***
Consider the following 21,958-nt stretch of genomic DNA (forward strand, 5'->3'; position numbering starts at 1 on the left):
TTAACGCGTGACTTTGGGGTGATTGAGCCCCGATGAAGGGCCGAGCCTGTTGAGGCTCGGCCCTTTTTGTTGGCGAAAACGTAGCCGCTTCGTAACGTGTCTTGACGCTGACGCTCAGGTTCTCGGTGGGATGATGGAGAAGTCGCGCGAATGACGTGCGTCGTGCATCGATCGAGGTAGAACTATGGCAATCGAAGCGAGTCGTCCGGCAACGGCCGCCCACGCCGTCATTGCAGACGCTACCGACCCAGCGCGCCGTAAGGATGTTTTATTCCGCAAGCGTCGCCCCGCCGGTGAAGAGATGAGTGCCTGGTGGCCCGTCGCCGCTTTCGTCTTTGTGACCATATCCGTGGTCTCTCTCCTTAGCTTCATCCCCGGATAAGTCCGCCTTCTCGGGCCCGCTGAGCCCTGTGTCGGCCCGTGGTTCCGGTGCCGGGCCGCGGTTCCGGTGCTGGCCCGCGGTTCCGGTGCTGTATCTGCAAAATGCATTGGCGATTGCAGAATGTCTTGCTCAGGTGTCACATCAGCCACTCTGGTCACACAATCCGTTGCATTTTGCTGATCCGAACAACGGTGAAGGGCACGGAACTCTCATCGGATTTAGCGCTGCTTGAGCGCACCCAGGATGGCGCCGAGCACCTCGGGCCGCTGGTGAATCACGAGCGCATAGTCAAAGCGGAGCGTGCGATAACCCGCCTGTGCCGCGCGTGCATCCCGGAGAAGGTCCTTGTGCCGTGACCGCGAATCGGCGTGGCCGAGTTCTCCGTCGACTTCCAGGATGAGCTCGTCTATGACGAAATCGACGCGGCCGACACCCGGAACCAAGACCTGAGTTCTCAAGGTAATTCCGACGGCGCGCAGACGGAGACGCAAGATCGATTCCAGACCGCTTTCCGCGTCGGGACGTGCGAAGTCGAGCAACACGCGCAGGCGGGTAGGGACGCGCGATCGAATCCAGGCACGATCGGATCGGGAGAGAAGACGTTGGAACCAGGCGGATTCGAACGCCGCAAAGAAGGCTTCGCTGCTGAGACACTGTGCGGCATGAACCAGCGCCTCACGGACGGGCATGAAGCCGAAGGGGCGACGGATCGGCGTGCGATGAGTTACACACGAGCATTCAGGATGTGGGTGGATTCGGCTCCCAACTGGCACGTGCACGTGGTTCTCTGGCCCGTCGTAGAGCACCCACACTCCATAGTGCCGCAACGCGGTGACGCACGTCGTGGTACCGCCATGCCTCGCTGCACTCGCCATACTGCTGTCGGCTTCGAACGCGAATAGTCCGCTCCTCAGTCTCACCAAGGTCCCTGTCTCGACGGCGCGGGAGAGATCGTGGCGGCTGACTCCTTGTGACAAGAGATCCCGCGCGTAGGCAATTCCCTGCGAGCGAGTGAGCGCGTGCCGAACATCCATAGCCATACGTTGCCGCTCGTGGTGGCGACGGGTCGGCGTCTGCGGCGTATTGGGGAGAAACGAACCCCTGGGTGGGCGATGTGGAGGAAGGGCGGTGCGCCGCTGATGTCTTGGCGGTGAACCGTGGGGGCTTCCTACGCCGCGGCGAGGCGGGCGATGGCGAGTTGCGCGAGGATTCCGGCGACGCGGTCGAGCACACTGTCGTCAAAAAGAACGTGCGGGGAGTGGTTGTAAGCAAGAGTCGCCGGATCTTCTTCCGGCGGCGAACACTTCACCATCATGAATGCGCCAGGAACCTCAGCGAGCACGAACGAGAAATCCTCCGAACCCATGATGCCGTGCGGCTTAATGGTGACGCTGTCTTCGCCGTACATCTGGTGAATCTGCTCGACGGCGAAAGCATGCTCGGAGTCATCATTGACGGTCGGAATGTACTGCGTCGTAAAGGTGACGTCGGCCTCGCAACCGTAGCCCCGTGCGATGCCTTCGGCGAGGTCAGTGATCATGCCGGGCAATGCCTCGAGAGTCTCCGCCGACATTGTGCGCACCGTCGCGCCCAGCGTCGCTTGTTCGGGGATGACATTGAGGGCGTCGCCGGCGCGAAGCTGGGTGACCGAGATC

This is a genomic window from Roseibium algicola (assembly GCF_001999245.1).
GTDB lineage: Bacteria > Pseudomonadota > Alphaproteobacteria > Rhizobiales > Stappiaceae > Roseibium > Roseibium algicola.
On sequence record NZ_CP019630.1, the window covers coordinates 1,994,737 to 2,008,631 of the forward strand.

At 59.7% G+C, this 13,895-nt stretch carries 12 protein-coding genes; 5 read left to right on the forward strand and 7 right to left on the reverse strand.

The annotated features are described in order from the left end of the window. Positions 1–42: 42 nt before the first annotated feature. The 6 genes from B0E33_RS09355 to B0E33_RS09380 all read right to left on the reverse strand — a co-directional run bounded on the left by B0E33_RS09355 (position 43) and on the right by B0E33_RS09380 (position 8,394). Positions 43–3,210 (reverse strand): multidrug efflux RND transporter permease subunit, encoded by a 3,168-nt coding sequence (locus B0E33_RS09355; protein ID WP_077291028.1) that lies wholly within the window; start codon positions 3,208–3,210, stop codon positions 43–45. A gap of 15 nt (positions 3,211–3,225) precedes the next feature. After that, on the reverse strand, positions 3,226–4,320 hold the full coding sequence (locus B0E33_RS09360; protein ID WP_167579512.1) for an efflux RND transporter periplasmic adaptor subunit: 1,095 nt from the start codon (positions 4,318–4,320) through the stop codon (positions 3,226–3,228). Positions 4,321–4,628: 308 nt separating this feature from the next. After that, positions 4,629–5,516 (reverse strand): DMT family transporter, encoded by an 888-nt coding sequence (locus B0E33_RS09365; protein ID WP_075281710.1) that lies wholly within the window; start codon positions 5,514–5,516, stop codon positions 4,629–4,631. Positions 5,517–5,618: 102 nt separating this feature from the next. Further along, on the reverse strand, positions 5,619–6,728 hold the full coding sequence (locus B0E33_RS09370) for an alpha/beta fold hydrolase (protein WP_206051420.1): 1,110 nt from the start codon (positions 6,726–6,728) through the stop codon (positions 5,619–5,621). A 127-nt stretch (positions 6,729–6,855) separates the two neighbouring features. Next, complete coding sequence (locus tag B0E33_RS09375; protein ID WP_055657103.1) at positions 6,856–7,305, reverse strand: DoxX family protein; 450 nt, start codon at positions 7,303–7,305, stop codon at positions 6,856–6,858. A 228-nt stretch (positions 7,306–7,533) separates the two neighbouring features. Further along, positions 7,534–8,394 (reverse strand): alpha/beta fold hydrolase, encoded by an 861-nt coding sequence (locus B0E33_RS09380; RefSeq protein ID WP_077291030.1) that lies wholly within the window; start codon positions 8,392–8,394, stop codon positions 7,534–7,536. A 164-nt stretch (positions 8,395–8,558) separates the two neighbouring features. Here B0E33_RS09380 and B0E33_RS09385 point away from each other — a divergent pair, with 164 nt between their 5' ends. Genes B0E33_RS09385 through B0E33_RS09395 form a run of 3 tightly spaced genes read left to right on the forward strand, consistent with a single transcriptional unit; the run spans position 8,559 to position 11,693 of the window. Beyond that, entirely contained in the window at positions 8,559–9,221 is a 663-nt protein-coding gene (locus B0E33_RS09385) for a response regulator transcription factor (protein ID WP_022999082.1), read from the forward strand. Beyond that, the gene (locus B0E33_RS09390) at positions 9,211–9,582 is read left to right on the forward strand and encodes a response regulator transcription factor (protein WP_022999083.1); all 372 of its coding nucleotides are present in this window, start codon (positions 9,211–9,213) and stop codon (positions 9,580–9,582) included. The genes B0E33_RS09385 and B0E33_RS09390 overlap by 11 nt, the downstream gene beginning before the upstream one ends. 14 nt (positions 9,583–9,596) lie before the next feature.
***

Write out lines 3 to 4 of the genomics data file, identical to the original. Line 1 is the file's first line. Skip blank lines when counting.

This is a genomic window from Roseibium algicola (assembly GCF_001999245.1).
GTDB lineage: Bacteria > Pseudomonadota > Alphaproteobacteria > Rhizobiales > Stappiaceae > Roseibium > Roseibium algicola.